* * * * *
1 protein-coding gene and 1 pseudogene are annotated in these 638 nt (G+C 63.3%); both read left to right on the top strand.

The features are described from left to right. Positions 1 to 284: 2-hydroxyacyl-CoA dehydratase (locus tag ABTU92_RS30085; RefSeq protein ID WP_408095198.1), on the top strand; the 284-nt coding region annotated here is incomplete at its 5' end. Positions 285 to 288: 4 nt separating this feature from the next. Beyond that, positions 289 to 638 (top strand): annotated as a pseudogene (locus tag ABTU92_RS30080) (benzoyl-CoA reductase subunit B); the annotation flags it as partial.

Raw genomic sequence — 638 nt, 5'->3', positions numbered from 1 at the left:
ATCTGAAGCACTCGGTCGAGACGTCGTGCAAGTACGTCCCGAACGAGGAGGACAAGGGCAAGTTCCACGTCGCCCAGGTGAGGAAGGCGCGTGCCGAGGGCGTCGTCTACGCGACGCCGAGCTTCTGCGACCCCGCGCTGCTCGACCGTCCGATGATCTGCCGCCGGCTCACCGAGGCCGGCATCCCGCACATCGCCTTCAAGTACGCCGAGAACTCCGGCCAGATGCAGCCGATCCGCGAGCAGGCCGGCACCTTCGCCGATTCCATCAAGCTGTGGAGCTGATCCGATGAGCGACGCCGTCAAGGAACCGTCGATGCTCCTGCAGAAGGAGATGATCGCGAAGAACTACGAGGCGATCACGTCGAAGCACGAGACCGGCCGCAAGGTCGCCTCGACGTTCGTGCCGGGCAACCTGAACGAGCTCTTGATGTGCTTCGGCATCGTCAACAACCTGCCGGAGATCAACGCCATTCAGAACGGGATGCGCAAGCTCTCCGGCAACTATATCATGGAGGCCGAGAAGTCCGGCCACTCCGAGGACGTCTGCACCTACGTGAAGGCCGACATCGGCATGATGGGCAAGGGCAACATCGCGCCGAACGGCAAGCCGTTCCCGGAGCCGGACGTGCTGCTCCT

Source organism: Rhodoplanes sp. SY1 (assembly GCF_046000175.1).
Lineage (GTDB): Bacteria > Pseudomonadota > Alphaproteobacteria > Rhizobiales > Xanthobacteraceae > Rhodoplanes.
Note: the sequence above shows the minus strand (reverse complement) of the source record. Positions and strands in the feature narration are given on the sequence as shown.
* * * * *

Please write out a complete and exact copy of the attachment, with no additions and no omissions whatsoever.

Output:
1 protein-coding gene and 1 pseudogene are annotated in these 638 nt (G+C 63.3%); both read left to right on the top strand.

The features are described from left to right. Positions 1 to 284: 2-hydroxyacyl-CoA dehydratase (locus tag ABTU92_RS30085; RefSeq protein ID WP_408095198.1), on the top strand; the 284-nt coding region annotated here is incomplete at its 5' end. Positions 285 to 288: 4 nt separating this feature from the next. Beyond that, positions 289 to 638 (top strand): annotated as a pseudogene (locus tag ABTU92_RS30080) (benzoyl-CoA reductase subunit B); the annotation flags it as partial.

Raw genomic sequence — 638 nt, 5'->3', positions numbered from 1 at the left:
ATCTGAAGCACTCGGTCGAGACGTCGTGCAAGTACGTCCCGAACGAGGAGGACAAGGGCAAGTTCCACGTCGCCCAGGTGAGGAAGGCGCGTGCCGAGGGCGTCGTCTACGCGACGCCGAGCTTCTGCGACCCCGCGCTGCTCGACCGTCCGATGATCTGCCGCCGGCTCACCGAGGCCGGCATCCCGCACATCGCCTTCAAGTACGCCGAGAACTCCGGCCAGATGCAGCCGATCCGCGAGCAGGCCGGCACCTTCGCCGATTCCATCAAGCTGTGGAGCTGATCCGATGAGCGACGCCGTCAAGGAACCGTCGATGCTCCTGCAGAAGGAGATGATCGCGAAGAACTACGAGGCGATCACGTCGAAGCACGAGACCGGCCGCAAGGTCGCCTCGACGTTCGTGCCGGGCAACCTGAACGAGCTCTTGATGTGCTTCGGCATCGTCAACAACCTGCCGGAGATCAACGCCATTCAGAACGGGATGCGCAAGCTCTCCGGCAACTATATCATGGAGGCCGAGAAGTCCGGCCACTCCGAGGACGTCTGCACCTACGTGAAGGCCGACATCGGCATGATGGGCAAGGGCAACATCGCGCCGAACGGCAAGCCGTTCCCGGAGCCGGACGTGCTGCTCCT

Source organism: Rhodoplanes sp. SY1 (assembly GCF_046000175.1).
Lineage (GTDB): Bacteria > Pseudomonadota > Alphaproteobacteria > Rhizobiales > Xanthobacteraceae > Rhodoplanes.
Note: the sequence above shows the minus strand (reverse complement) of the source record. Positions and strands in the feature narration are given on the sequence as shown.